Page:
When Armin Brott was the expectant father of his first child, the world as he knew it began to shift around him. His mind reeled with the changes he was experiencing and he became increasingly curious about what else he could expect with the onset of fatherhood. An avid researcher and lifelong learner, Armin did what he knew how to do. He explored the bookstores and trolled the shelves at the library to discover answers to his questions about becoming a dad. Before long, Armin became disappointed at the selection of readings for dads-to-be. He wrote his first book to fill a gap, and as soon as one gap filled, he discovered other gaps that needed closing. From dads-to-be to single fathers to deployed dads, Armin has been providing books and resources for fathers for nearly twenty years.
“I hadn’t intended to write books,” Armin says. “Expectant Father was a book I wished I’d had, so I wrote it myself.”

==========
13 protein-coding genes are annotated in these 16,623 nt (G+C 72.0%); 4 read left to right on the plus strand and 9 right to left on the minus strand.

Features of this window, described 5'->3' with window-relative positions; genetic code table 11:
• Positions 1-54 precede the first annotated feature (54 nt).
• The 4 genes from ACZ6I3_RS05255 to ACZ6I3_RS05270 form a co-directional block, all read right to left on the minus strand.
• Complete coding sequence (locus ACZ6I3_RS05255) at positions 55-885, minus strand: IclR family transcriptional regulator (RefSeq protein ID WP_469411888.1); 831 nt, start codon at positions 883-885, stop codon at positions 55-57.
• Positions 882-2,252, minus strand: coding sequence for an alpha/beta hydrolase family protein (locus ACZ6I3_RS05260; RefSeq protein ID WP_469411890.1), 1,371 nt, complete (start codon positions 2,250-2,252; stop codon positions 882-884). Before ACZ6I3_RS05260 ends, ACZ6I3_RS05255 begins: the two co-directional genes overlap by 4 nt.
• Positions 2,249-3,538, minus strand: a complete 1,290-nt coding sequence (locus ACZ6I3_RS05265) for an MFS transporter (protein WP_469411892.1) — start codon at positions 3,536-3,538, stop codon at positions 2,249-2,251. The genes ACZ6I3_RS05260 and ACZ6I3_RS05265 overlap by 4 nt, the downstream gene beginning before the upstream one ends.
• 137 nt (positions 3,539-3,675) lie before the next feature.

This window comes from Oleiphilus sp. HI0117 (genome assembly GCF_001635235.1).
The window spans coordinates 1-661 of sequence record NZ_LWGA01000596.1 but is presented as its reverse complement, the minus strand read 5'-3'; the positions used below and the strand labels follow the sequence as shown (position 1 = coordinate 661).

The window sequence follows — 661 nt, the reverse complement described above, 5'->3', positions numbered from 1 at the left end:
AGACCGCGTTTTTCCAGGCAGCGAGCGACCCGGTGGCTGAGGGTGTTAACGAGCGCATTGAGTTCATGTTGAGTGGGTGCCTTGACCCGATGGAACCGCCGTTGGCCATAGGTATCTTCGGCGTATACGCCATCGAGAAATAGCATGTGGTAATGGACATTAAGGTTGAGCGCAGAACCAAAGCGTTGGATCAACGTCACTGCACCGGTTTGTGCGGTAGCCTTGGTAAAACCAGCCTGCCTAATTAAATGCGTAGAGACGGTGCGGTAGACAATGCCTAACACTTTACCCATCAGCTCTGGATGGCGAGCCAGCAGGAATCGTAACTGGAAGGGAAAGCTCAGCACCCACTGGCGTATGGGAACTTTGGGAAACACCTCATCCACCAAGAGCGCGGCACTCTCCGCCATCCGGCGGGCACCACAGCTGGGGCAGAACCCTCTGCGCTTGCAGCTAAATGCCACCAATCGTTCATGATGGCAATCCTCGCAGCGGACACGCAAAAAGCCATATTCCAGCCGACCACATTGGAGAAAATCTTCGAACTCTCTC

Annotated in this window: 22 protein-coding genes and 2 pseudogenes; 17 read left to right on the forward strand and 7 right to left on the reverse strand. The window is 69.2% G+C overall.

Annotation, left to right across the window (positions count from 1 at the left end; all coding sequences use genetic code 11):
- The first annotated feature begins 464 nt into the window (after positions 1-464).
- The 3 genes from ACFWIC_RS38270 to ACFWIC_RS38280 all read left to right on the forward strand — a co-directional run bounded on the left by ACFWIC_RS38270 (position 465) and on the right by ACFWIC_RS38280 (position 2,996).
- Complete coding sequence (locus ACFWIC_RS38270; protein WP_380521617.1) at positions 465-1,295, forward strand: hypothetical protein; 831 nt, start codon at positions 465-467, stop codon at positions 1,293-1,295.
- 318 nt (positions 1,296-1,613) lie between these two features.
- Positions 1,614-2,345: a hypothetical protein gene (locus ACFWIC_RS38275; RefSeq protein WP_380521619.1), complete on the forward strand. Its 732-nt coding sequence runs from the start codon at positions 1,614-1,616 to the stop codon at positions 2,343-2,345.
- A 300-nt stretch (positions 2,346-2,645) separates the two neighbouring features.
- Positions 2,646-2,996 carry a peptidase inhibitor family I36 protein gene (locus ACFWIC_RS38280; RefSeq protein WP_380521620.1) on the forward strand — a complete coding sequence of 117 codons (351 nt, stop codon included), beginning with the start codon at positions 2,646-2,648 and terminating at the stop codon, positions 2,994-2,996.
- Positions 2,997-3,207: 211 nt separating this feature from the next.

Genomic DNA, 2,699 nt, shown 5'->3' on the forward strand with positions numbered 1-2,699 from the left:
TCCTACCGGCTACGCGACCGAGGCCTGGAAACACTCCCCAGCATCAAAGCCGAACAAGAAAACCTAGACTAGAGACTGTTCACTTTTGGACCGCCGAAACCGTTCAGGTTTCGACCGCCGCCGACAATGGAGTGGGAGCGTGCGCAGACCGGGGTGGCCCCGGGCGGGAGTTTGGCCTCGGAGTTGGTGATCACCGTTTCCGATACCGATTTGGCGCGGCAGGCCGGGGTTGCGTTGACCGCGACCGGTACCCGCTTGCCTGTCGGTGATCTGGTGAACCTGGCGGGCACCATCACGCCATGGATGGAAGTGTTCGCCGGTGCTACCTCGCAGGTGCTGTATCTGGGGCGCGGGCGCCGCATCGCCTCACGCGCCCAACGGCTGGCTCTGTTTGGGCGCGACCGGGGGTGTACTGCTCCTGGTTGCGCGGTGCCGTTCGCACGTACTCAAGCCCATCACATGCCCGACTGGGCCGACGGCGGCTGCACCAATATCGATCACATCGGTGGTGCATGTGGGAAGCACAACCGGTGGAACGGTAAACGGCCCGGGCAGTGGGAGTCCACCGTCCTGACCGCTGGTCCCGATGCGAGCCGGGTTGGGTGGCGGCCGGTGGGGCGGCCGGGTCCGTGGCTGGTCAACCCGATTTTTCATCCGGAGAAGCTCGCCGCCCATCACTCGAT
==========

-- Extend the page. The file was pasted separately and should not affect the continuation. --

The first edition of the book was published in the mid-nineties and at that time, there were no forums or chat rooms available for discussion. Online connection didn’t exist, and truly for the fathers, it was, as Armin puts it, “an information desert.” He was, however, able to uncover information he valued, so he began to write essays about fathers-to-be and fatherhood. The essay-writing led to Armin’s first book, The Expectant Father: Facts, Tips and Advice for Dads-to-Be. That book was the catalyst to Armin’s career as a fathering expert, and the start of a growing movement that celebrates the role of dads.
What to Expect When You’re Expecting (still popular) was a widely circulating book among moms-to-be in the 1990s, and Armin was not impressed with its coverage of expectant fathers at the time.
“The only mention of the men was as a glancing comment about when he might have an affair,” Armin says.
He became increasingly frustrated with similar negative portrayals of dads in mass media. Portrayals of goofball, incompetent men like the father in the 1980s movie Mr. Mom hadn’t done much to encourage the legitimacy of fatherhood. It angered him that dads were portrayed as not knowing what they were doing, so he set out to change the information landscape.